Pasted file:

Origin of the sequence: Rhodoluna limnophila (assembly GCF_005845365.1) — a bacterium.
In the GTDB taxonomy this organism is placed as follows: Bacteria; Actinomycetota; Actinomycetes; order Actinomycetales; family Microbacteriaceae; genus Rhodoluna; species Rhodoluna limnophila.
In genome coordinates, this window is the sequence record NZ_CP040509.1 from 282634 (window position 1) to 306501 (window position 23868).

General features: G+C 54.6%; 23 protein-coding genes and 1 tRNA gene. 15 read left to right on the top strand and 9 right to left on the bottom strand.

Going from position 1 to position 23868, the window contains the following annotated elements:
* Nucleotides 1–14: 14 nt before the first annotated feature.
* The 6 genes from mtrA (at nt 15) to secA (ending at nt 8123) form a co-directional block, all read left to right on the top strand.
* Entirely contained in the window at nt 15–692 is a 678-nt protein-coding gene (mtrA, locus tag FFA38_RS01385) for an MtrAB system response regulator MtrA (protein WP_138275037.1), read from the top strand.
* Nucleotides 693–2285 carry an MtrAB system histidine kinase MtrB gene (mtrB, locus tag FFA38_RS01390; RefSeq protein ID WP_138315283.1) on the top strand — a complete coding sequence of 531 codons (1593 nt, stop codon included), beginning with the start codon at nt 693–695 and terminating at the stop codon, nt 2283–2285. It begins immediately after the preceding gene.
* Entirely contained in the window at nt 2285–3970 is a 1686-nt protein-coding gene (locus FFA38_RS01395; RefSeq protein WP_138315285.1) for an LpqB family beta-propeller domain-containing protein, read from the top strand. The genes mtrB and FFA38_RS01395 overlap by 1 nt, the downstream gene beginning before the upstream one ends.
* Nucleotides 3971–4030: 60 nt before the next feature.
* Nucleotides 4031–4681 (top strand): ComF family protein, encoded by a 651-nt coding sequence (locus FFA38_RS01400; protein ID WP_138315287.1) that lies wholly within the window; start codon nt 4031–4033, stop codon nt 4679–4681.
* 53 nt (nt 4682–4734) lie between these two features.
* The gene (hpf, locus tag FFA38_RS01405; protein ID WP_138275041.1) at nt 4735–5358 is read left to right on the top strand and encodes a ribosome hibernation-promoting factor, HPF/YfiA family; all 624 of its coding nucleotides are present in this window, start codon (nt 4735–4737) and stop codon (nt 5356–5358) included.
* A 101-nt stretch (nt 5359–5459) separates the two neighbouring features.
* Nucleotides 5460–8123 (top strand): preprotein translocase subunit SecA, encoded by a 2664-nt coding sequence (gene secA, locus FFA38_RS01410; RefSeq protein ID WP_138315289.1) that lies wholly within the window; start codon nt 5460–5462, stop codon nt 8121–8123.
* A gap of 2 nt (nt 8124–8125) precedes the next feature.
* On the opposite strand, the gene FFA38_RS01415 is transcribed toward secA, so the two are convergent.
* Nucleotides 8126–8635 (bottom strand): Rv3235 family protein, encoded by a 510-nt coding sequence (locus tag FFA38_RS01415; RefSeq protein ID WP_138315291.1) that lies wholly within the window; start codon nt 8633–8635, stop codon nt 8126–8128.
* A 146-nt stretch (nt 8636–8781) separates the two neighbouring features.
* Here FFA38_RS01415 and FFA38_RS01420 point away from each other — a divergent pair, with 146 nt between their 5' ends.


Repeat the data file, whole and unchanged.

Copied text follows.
Origin of the sequence: Rhodoluna limnophila (assembly GCF_005845365.1) — a bacterium.
In the GTDB taxonomy this organism is placed as follows: Bacteria; Actinomycetota; Actinomycetes; order Actinomycetales; family Microbacteriaceae; genus Rhodoluna; species Rhodoluna limnophila.
In genome coordinates, this window is the sequence record NZ_CP040509.1 from 282634 (window position 1) to 306501 (window position 23868).

General features: G+C 54.6%; 23 protein-coding genes and 1 tRNA gene. 15 read left to right on the top strand and 9 right to left on the bottom strand.

Going from position 1 to position 23868, the window contains the following annotated elements:
* Nucleotides 1–14: 14 nt before the first annotated feature.
* The 6 genes from mtrA (at nt 15) to secA (ending at nt 8123) form a co-directional block, all read left to right on the top strand.
* Entirely contained in the window at nt 15–692 is a 678-nt protein-coding gene (mtrA, locus tag FFA38_RS01385) for an MtrAB system response regulator MtrA (protein WP_138275037.1), read from the top strand.
* Nucleotides 693–2285 carry an MtrAB system histidine kinase MtrB gene (mtrB, locus tag FFA38_RS01390; RefSeq protein ID WP_138315283.1) on the top strand — a complete coding sequence of 531 codons (1593 nt, stop codon included), beginning with the start codon at nt 693–695 and terminating at the stop codon, nt 2283–2285. It begins immediately after the preceding gene.
* Entirely contained in the window at nt 2285–3970 is a 1686-nt protein-coding gene (locus FFA38_RS01395; RefSeq protein WP_138315285.1) for an LpqB family beta-propeller domain-containing protein, read from the top strand. The genes mtrB and FFA38_RS01395 overlap by 1 nt, the downstream gene beginning before the upstream one ends.
* Nucleotides 3971–4030: 60 nt before the next feature.
* Nucleotides 4031–4681 (top strand): ComF family protein, encoded by a 651-nt coding sequence (locus FFA38_RS01400; protein ID WP_138315287.1) that lies wholly within the window; start codon nt 4031–4033, stop codon nt 4679–4681.
* 53 nt (nt 4682–4734) lie between these two features.
* The gene (hpf, locus tag FFA38_RS01405; protein ID WP_138275041.1) at nt 4735–5358 is read left to right on the top strand and encodes a ribosome hibernation-promoting factor, HPF/YfiA family; all 624 of its coding nucleotides are present in this window, start codon (nt 4735–4737) and stop codon (nt 5356–5358) included.
* A 101-nt stretch (nt 5359–5459) separates the two neighbouring features.
* Nucleotides 5460–8123 (top strand): preprotein translocase subunit SecA, encoded by a 2664-nt coding sequence (gene secA, locus FFA38_RS01410; RefSeq protein ID WP_138315289.1) that lies wholly within the window; start codon nt 5460–5462, stop codon nt 8121–8123.
* A gap of 2 nt (nt 8124–8125) precedes the next feature.
* On the opposite strand, the gene FFA38_RS01415 is transcribed toward secA, so the two are convergent.
* Nucleotides 8126–8635 (bottom strand): Rv3235 family protein, encoded by a 510-nt coding sequence (locus tag FFA38_RS01415; RefSeq protein ID WP_138315291.1) that lies wholly within the window; start codon nt 8633–8635, stop codon nt 8126–8128.
* A 146-nt stretch (nt 8636–8781) separates the two neighbouring features.
* Here FFA38_RS01415 and FFA38_RS01420 point away from each other — a divergent pair, with 146 nt between their 5' ends.